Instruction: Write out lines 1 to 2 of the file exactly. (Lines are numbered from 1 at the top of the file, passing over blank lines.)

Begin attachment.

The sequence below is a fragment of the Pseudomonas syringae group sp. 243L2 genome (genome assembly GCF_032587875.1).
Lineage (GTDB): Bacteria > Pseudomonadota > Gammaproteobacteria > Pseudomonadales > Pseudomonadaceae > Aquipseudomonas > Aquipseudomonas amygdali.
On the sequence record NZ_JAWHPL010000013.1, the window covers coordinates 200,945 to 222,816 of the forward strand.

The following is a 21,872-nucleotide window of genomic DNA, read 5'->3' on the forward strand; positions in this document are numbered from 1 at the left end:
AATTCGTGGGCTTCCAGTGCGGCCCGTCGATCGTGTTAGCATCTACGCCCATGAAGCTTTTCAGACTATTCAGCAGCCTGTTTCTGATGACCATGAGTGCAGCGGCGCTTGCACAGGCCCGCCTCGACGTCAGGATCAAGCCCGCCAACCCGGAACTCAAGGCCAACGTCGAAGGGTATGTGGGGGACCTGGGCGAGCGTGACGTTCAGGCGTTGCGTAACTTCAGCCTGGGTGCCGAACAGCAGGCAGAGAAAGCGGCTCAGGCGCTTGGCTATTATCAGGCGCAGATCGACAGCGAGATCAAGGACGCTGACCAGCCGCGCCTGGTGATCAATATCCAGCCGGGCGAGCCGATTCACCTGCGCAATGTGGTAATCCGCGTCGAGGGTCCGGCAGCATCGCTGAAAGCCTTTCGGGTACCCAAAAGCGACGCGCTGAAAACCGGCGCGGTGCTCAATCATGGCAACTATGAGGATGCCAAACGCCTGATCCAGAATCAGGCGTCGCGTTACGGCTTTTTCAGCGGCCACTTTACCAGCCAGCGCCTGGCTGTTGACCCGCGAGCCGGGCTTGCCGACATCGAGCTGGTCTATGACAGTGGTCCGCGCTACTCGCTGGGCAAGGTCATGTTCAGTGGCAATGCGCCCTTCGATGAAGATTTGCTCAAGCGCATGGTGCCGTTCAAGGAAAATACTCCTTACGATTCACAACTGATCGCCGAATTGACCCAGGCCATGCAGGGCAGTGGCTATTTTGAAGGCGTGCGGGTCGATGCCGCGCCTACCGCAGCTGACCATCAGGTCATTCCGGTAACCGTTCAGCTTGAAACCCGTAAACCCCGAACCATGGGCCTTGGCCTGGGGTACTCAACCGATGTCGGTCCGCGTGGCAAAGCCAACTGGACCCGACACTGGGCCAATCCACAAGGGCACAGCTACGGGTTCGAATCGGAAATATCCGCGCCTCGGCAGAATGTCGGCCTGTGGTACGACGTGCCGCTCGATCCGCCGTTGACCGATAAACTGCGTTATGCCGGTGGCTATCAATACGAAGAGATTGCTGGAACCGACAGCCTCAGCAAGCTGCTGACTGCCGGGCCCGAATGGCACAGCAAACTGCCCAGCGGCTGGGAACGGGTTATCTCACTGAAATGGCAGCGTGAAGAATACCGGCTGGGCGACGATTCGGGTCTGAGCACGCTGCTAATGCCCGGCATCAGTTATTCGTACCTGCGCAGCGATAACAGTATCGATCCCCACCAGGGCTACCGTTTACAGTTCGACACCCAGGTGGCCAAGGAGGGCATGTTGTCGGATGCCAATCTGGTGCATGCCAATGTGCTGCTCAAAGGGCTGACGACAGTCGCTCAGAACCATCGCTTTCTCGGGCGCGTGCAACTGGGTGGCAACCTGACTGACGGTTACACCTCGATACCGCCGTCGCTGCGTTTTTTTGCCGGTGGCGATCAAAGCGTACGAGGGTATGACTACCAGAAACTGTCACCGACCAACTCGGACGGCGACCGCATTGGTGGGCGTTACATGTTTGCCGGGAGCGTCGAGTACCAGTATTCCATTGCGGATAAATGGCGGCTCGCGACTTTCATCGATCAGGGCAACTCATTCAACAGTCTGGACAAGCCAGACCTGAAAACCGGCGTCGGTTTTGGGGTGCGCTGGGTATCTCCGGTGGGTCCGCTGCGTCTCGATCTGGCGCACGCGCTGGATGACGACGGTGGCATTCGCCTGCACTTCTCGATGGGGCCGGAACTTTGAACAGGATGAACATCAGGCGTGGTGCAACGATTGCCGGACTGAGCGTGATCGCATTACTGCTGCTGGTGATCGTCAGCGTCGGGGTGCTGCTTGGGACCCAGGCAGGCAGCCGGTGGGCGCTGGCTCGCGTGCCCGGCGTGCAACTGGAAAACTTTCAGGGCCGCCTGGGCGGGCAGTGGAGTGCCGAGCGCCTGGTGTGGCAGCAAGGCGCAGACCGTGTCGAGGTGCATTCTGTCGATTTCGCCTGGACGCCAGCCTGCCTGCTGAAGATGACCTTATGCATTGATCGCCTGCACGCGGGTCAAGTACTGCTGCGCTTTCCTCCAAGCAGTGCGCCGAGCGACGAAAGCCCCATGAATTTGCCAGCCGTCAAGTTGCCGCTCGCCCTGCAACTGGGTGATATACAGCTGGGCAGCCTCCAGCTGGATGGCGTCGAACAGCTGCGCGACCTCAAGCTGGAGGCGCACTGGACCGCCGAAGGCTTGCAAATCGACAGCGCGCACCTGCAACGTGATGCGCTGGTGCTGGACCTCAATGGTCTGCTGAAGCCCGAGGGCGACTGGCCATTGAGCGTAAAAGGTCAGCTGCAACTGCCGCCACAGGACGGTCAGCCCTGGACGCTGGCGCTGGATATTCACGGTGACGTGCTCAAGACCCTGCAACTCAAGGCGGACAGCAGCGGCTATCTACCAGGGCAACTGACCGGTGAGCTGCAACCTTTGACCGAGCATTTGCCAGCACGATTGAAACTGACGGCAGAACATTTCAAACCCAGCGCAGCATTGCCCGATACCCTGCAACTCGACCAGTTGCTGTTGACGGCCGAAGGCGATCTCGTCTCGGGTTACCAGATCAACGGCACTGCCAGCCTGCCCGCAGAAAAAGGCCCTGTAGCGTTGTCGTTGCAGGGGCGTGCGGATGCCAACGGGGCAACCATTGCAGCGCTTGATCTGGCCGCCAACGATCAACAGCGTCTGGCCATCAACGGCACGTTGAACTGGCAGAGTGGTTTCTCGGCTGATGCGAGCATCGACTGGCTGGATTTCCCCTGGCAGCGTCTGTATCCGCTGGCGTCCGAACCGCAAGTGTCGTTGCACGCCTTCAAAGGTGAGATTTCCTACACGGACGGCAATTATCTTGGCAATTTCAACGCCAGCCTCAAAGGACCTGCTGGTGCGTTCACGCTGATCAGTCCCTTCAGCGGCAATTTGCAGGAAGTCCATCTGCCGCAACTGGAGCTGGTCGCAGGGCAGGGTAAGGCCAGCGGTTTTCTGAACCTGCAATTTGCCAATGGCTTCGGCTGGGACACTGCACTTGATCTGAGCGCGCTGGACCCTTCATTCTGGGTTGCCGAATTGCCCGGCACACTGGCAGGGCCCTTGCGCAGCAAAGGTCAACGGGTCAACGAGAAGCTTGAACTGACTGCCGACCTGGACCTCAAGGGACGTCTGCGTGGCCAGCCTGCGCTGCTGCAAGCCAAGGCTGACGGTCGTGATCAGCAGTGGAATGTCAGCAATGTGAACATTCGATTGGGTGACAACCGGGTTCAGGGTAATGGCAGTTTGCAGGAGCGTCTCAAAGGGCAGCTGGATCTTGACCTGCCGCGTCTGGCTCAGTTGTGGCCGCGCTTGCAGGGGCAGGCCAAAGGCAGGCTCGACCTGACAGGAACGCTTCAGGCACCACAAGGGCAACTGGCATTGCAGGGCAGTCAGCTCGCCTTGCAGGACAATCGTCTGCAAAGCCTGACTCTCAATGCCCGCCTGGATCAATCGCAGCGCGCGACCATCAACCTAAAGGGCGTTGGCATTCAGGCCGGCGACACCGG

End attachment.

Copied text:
The sequence below is a fragment of the Pseudomonas syringae group sp. 243L2 genome (genome assembly GCF_032587875.1).
Lineage (GTDB): Bacteria > Pseudomonadota > Gammaproteobacteria > Pseudomonadales > Pseudomonadaceae > Aquipseudomonas > Aquipseudomonas amygdali.